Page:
A new class of small RNAs called piwi-interacting RNAs (piRNAs) were recently identified in the testis of the mouse, rat, and human (Aravin et al. 2006; Girard et al. 2006; Grivna et al. 2006; Saito et al. 2006; Watanabe et al. 2006; Ro et al. 2007b). piRNAs are 26–31 nt in length and are abundantly expressed in the testis. These small RNAs bind PIWI, a spermatogenesis-specific protein belonging to the Argonaute protein family. piRNA genes appear to exist as clusters, and genomic distribution of the piRNA gene clusters are conserved among the mouse, rat, and human genomes. However, piRNA sequences are poorly conserved between distant species, such as between the mouse and human (Girard et al. 2006; Grivna et al. 2006; Lau et al. 2006; Saito et al. 2006). In the mouse, rat, and human, more than 72,000 piRNA sequences have been registered in the GenBank (http://www.ncbi.nlm.nih.gov/Genbank/). However, the structural commonality, biogenesis, expression profiles, and function of piRNAs remain unknown.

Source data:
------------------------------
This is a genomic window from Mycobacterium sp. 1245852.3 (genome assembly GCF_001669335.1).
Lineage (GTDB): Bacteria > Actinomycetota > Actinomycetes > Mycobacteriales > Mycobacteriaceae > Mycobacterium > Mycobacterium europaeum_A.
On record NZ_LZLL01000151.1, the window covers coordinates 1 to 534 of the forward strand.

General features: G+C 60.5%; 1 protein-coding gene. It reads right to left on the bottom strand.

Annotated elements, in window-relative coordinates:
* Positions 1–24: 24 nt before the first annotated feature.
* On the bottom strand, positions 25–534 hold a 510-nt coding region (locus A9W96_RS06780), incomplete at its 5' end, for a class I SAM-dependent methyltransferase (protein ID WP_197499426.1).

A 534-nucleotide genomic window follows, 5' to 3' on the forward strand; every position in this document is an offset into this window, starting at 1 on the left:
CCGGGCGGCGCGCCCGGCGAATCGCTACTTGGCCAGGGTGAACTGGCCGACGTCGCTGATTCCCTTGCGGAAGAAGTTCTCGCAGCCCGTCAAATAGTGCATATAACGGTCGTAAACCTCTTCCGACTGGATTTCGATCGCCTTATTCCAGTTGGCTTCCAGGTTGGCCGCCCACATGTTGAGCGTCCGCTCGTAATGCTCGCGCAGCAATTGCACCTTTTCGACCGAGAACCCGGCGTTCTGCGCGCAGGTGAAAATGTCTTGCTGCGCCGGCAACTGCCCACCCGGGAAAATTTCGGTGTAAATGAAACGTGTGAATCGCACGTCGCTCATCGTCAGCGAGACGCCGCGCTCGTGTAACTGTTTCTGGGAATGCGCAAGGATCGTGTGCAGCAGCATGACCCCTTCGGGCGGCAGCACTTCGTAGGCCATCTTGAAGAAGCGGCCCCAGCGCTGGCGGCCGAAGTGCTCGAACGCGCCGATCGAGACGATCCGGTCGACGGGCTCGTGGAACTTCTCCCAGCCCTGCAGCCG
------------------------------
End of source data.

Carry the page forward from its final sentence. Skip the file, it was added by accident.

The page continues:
Mammalian folliculogenesis is a complex process through which primordial follicles develop into preovulatory follicles followed by ovulation that releases mature oocytes. During follicular development, oocytes increase in size, which is accompanied by proliferation and differentiation of their surrounding granulosa and thecal cells. Estrogen production by granulosa cells increases with the development from primordial to preovulatory follicles. Estrogen and follicle-stimulating hormone (FSH) induce the expression of luteinizing hormone (LH) receptors on granulosa cells from the secondary follicles onward. In response to the LH surge, fully developed oocytes are released through ovulation. After ovulation, the remaining follicular structure undergoes luteinization and the former granulosa and thecal cells are transformed into follicular and thecal lutein cells, which produce progesterone and estrogens. The coordinated development of oocytes and their supporting somatic cells suggests that close communication exists between germ cells and their supporting somatic cells. This is believed to be achieved through paracrine factors secreted by these two types of ovarian cells (Matzuk et al. 2002). The complexity of folliculogenesis indicates that tightly regulated expression and interaction of a multitude of genes are required for successful oocyte development. A total of ∼100 genes have been shown to be essential for normal folliculogenesis in mice so far (Matzuk and Lamb 2002; Roy and Matzuk 2006). Given that recently identified small RNAs may have roles in the regulation of gene expression through translational suppression, mRNA destabilization, and chromatin remodeling, there should be numerous such small RNAs expressed in the ovary. These small RNAs may play a critical role in controlling the expression of genes essential for folliculogenesis and also the endocrine function of the ovary. If these small RNAs indeed are important regulators of gene expression during folliculogenesis, mutations in these small RNA genes may lead to defects in folliculogenesis and ovarian dysfunction. Reagents that can affect the function of these small RNAs may be applicable to future nonhormonal contraceptives. Therefore, we attempted to identify small RNA species expressed by the ovary using a cloning method that we recently developed (Ro et al. 2007b). Here we report that the mouse ovary expresses all four classes of known small noncoding RNAs and some of these small RNAs display ovary-preferential expression.